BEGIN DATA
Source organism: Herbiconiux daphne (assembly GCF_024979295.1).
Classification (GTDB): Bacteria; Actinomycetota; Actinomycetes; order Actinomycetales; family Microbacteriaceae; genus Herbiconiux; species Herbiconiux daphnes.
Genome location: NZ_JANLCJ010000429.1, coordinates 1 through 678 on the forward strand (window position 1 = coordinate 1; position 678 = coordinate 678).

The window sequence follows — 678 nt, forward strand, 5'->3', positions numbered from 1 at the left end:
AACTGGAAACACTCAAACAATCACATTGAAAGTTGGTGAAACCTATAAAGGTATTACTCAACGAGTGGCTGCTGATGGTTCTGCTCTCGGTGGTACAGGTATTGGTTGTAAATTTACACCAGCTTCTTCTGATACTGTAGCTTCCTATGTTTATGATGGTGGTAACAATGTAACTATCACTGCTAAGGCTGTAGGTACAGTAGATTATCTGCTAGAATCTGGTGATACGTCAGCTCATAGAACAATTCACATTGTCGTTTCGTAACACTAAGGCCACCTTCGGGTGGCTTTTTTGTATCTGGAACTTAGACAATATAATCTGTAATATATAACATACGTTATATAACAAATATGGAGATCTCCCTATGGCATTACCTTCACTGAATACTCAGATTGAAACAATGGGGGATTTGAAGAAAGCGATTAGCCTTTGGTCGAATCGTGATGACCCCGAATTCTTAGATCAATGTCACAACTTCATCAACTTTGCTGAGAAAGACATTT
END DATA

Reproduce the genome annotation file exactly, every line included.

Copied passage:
Source organism: Herbiconiux daphne (assembly GCF_024979295.1).
Classification (GTDB): Bacteria; Actinomycetota; Actinomycetes; order Actinomycetales; family Microbacteriaceae; genus Herbiconiux; species Herbiconiux daphnes.
Genome location: NZ_JANLCJ010000429.1, coordinates 1 through 678 on the forward strand (window position 1 = coordinate 1; position 678 = coordinate 678).

The window sequence follows — 678 nt, forward strand, 5'->3', positions numbered from 1 at the left end:
AACTGGAAACACTCAAACAATCACATTGAAAGTTGGTGAAACCTATAAAGGTATTACTCAACGAGTGGCTGCTGATGGTTCTGCTCTCGGTGGTACAGGTATTGGTTGTAAATTTACACCAGCTTCTTCTGATACTGTAGCTTCCTATGTTTATGATGGTGGTAACAATGTAACTATCACTGCTAAGGCTGTAGGTACAGTAGATTATCTGCTAGAATCTGGTGATACGTCAGCTCATAGAACAATTCACATTGTCGTTTCGTAACACTAAGGCCACCTTCGGGTGGCTTTTTTGTATCTGGAACTTAGACAATATAATCTGTAATATATAACATACGTTATATAACAAATATGGAGATCTCCCTATGGCATTACCTTCACTGAATACTCAGATTGAAACAATGGGGGATTTGAAGAAAGCGATTAGCCTTTGGTCGAATCGTGATGACCCCGAATTCTTAGATCAATGTCACAACTTCATCAACTTTGCTGAGAAAGACATTT